It took two years and three dictionaries, but the Florida Supreme Court finally determined Thursday that "sexual intercourse" isn't just between a man and a woman.
The question arose during a case in which a man was charged with a third-degree felony for failing to reveal to his male partner that he was HIV-positive. His lawyer argued before the state's high court in February 2015 that Florida laws were so narrowly defined that "sexual intercourse" didn't apply to sexual activity between same-sex partners or any activity beyond traditional sex.
The court rejected that argument, ruling that the Legislature's goal was clearly to reduce the spread of HIV when it enacted the 1986 law, even if it didn't clearly spell out what it mean by "sexual intercourse."
"Because the Legislature did not define 'sexual intercourse' ... we look to the dictionary in order to ascertain the plain and ordinary meaning of the term," the court wrote in the unanimous decision before quoting three dictionaries. The plain meaning of sexual intercourse clearly encompasses "acts beyond penile-vaginal intercourse," the court said.
The court wrote that gay and bisexual men are disproportionately affected by the spread of HIV and said the disclosure law wasn't meant to be restricted to sex between men and women.
The case was brought after Gary Debaun was charged in 2011 with not disclosing that he was HIV-positive before having sex with his partner. Court records show Debaun's partner asked him to take an HIV test, and that Debaun, who knew he was infected, provided fake results showing he was free of the virus that causes AIDS.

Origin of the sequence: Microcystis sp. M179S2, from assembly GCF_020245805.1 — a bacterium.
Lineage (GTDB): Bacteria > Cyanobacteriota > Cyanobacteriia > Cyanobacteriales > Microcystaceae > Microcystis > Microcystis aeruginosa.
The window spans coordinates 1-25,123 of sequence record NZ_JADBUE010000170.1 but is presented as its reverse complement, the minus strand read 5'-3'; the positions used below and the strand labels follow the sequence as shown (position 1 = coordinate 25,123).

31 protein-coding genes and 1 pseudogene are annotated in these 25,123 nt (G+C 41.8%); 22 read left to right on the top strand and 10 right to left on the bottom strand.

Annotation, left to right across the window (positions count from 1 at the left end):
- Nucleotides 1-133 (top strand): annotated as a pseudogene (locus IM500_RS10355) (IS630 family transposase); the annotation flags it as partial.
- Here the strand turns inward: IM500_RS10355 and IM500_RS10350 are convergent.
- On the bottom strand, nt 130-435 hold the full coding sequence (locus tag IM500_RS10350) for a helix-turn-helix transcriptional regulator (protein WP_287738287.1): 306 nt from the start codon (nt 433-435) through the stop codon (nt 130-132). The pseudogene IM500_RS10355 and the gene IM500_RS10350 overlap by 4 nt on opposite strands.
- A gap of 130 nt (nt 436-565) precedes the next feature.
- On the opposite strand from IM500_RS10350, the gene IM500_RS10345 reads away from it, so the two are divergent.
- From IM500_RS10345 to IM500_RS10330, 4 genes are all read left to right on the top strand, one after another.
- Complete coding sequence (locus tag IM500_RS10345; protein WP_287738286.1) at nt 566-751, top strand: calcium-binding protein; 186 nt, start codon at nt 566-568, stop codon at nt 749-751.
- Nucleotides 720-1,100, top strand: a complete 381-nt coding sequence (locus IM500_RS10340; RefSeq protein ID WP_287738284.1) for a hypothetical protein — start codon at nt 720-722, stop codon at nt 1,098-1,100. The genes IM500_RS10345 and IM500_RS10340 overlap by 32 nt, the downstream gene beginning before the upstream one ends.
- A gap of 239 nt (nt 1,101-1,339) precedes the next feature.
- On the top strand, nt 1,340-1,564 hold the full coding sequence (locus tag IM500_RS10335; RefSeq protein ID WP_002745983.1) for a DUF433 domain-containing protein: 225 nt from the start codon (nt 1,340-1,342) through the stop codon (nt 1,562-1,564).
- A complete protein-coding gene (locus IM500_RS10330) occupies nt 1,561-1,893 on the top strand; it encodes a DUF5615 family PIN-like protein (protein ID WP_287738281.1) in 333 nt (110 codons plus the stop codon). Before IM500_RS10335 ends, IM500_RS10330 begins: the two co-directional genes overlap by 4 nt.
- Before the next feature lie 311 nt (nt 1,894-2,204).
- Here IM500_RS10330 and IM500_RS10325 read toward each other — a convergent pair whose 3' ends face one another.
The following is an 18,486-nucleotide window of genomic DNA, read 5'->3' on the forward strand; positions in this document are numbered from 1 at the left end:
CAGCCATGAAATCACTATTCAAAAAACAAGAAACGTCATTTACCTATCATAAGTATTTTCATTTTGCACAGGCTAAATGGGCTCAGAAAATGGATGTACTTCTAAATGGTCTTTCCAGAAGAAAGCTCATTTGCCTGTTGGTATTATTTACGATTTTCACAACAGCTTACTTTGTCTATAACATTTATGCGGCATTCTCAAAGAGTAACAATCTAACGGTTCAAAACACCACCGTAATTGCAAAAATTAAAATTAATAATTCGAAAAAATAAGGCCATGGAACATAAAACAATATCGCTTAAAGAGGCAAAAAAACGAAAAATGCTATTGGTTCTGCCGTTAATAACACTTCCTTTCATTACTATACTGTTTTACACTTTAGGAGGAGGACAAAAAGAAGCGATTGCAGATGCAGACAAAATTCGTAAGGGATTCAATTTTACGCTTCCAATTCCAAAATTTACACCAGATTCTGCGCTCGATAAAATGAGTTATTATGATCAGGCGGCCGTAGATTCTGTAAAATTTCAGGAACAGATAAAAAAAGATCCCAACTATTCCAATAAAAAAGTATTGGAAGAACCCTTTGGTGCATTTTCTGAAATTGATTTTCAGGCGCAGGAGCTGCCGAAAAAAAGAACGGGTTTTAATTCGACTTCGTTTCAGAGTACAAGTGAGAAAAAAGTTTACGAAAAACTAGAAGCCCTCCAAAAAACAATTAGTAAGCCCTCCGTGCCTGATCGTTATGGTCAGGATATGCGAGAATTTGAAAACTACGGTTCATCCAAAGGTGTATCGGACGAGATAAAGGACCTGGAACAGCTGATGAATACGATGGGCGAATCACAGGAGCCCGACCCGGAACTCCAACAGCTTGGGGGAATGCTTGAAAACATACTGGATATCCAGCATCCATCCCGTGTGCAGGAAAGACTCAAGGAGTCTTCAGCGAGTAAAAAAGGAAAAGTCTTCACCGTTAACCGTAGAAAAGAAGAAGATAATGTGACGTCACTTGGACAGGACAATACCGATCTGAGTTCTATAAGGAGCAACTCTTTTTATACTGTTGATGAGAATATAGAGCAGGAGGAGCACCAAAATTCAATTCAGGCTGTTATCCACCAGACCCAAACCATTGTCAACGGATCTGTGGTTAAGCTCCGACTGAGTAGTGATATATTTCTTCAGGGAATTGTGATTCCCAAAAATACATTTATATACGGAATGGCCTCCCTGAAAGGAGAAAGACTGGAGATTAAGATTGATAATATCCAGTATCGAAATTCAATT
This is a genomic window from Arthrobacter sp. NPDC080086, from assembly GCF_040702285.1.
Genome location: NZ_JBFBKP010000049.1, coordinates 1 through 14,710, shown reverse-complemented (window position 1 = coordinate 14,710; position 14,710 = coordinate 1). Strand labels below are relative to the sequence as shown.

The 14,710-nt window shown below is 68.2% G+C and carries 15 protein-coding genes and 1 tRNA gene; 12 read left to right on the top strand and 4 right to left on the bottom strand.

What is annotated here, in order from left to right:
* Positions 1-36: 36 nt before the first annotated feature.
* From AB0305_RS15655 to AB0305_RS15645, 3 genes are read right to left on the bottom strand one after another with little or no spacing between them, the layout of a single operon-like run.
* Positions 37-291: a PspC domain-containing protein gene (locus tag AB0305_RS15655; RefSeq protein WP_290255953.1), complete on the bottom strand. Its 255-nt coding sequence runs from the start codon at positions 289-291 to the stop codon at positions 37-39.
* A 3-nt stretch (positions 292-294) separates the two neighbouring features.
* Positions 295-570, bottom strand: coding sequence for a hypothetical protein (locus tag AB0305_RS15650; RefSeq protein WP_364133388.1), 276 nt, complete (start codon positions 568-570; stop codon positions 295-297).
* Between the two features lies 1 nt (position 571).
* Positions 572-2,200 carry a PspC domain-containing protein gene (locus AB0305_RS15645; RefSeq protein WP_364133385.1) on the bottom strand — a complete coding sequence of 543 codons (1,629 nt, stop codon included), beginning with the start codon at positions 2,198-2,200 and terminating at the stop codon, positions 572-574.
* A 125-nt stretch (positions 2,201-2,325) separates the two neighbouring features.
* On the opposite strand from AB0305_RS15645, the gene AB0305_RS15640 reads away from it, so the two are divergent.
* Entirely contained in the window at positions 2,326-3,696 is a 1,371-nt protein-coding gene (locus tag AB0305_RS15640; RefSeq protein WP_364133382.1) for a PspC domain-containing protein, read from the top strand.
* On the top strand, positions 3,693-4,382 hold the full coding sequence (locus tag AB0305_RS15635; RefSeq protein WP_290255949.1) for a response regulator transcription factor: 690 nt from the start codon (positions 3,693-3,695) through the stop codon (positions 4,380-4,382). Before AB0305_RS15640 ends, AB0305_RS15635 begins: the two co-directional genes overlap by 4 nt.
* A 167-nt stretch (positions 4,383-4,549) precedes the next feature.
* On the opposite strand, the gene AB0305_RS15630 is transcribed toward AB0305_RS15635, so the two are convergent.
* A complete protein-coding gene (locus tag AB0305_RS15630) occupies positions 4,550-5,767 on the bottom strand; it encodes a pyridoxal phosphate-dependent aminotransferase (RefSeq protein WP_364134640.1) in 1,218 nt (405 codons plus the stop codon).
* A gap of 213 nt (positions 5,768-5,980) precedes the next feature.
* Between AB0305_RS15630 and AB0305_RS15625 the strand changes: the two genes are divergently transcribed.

A lower court threw out the charge, but it was reinstated upon appeal. The case will now go back to the trial court.
"It's been a long time coming," said Assistant State Attorney Colleen Dunn, who originally brought the charges against Debaun in Key West nearly six years ago. "When they created this statute, they never thought that a definition of sexual intercourse would come into such play."
In Florida, it is a separate offense to transmit HIV if a person aware of their infection doesn't reveal it before sexual intercourse. Dunn said Debaun hasn't been charged with infecting his partner.
Debaun's attorney, Brian Ellison, wouldn't comment on the specifics of the ruling.
"We had our day in court and the court heard our arguments and the court has spoken," he said.